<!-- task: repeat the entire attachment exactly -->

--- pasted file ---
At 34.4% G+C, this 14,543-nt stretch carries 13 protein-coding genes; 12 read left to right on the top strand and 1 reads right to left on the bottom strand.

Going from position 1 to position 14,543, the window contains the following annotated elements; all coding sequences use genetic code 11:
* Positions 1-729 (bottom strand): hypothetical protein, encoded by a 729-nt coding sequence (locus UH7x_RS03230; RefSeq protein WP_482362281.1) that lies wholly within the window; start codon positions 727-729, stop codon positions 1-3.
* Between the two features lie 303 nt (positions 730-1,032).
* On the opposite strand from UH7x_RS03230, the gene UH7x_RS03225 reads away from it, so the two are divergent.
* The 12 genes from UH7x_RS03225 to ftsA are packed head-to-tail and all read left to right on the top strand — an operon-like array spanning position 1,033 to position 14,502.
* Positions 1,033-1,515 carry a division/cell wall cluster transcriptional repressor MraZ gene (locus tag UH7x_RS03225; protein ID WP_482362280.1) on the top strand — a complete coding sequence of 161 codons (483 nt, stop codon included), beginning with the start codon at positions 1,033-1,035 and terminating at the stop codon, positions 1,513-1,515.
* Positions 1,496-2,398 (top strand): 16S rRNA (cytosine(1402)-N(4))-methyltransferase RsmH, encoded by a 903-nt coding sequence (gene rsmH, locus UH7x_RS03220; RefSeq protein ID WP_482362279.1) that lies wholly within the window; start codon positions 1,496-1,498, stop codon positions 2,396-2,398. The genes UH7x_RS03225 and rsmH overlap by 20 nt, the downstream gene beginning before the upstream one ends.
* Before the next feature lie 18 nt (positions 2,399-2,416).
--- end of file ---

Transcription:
At 34.4% G+C, this 14,543-nt stretch carries 13 protein-coding genes; 12 read left to right on the top strand and 1 reads right to left on the bottom strand.

Going from position 1 to position 14,543, the window contains the following annotated elements; all coding sequences use genetic code 11:
* Positions 1-729 (bottom strand): hypothetical protein, encoded by a 729-nt coding sequence (locus UH7x_RS03230; RefSeq protein WP_482362281.1) that lies wholly within the window; start codon positions 727-729, stop codon positions 1-3.
* Between the two features lie 303 nt (positions 730-1,032).
* On the opposite strand from UH7x_RS03230, the gene UH7x_RS03225 reads away from it, so the two are divergent.
* The 12 genes from UH7x_RS03225 to ftsA are packed head-to-tail and all read left to right on the top strand — an operon-like array spanning position 1,033 to position 14,502.
* Positions 1,033-1,515 carry a division/cell wall cluster transcriptional repressor MraZ gene (locus tag UH7x_RS03225; protein ID WP_482362280.1) on the top strand — a complete coding sequence of 161 codons (483 nt, stop codon included), beginning with the start codon at positions 1,033-1,035 and terminating at the stop codon, positions 1,513-1,515.
* Positions 1,496-2,398 (top strand): 16S rRNA (cytosine(1402)-N(4))-methyltransferase RsmH, encoded by a 903-nt coding sequence (gene rsmH, locus UH7x_RS03220; RefSeq protein ID WP_482362279.1) that lies wholly within the window; start codon positions 1,496-1,498, stop codon positions 2,396-2,398. The genes UH7x_RS03225 and rsmH overlap by 20 nt, the downstream gene beginning before the upstream one ends.
* Before the next feature lie 18 nt (positions 2,399-2,416).